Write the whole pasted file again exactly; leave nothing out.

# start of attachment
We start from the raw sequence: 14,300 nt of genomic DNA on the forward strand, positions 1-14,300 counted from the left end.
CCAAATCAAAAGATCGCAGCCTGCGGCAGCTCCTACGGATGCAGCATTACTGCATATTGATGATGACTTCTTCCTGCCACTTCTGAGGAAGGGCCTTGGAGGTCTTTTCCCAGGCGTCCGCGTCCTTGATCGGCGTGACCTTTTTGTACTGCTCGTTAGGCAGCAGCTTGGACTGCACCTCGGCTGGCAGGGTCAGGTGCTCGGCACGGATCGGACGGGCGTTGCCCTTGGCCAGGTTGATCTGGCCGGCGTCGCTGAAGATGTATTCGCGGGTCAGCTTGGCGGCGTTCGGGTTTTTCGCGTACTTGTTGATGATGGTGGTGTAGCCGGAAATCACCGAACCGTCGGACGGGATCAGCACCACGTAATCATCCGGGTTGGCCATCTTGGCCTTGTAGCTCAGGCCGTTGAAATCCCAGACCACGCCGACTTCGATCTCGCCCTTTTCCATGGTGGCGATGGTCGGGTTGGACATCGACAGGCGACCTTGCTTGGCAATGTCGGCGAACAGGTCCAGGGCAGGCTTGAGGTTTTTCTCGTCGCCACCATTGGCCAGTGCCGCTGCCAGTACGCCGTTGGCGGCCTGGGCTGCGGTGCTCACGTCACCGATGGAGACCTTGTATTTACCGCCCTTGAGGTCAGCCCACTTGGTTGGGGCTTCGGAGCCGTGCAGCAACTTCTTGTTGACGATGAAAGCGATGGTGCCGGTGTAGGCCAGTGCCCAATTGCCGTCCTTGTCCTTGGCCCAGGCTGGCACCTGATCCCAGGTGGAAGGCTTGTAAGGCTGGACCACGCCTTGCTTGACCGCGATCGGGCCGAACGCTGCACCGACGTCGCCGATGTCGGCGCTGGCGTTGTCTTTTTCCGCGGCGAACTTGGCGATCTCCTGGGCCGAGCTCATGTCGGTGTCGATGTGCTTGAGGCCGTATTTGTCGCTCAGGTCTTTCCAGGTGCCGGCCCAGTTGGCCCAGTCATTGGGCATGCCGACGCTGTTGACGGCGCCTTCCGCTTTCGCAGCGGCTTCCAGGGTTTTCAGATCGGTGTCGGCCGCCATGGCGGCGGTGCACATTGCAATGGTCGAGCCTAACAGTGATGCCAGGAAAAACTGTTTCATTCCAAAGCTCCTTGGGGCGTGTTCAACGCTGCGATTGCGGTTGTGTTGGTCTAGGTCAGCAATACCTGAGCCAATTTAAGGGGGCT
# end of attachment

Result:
We start from the raw sequence: 14,300 nt of genomic DNA on the forward strand, positions 1-14,300 counted from the left end.
CCAAATCAAAAGATCGCAGCCTGCGGCAGCTCCTACGGATGCAGCATTACTGCATATTGATGATGACTTCTTCCTGCCACTTCTGAGGAAGGGCCTTGGAGGTCTTTTCCCAGGCGTCCGCGTCCTTGATCGGCGTGACCTTTTTGTACTGCTCGTTAGGCAGCAGCTTGGACTGCACCTCGGCTGGCAGGGTCAGGTGCTCGGCACGGATCGGACGGGCGTTGCCCTTGGCCAGGTTGATCTGGCCGGCGTCGCTGAAGATGTATTCGCGGGTCAGCTTGGCGGCGTTCGGGTTTTTCGCGTACTTGTTGATGATGGTGGTGTAGCCGGAAATCACCGAACCGTCGGACGGGATCAGCACCACGTAATCATCCGGGTTGGCCATCTTGGCCTTGTAGCTCAGGCCGTTGAAATCCCAGACCACGCCGACTTCGATCTCGCCCTTTTCCATGGTGGCGATGGTCGGGTTGGACATCGACAGGCGACCTTGCTTGGCAATGTCGGCGAACAGGTCCAGGGCAGGCTTGAGGTTTTTCTCGTCGCCACCATTGGCCAGTGCCGCTGCCAGTACGCCGTTGGCGGCCTGGGCTGCGGTGCTCACGTCACCGATGGAGACCTTGTATTTACCGCCCTTGAGGTCAGCCCACTTGGTTGGGGCTTCGGAGCCGTGCAGCAACTTCTTGTTGACGATGAAAGCGATGGTGCCGGTGTAGGCCAGTGCCCAATTGCCGTCCTTGTCCTTGGCCCAGGCTGGCACCTGATCCCAGGTGGAAGGCTTGTAAGGCTGGACCACGCCTTGCTTGACCGCGATCGGGCCGAACGCTGCACCGACGTCGCCGATGTCGGCGCTGGCGTTGTCTTTTTCCGCGGCGAACTTGGCGATCTCCTGGGCCGAGCTCATGTCGGTGTCGATGTGCTTGAGGCCGTATTTGTCGCTCAGGTCTTTCCAGGTGCCGGCCCAGTTGGCCCAGTCATTGGGCATGCCGACGCTGTTGACGGCGCCTTCCGCTTTCGCAGCGGCTTCCAGGGTTTTCAGATCGGTGTCGGCCGCCATGGCGGCGGTGCACATTGCAATGGTCGAGCCTAACAGTGATGCCAGGAAAAACTGTTTCATTCCAAAGCTCCTTGGGGCGTGTTCAACGCTGCGATTGCGGTTGTGTTGGTCTAGGTCAGCAATACCTGAGCCAATTTAAGGGGGCT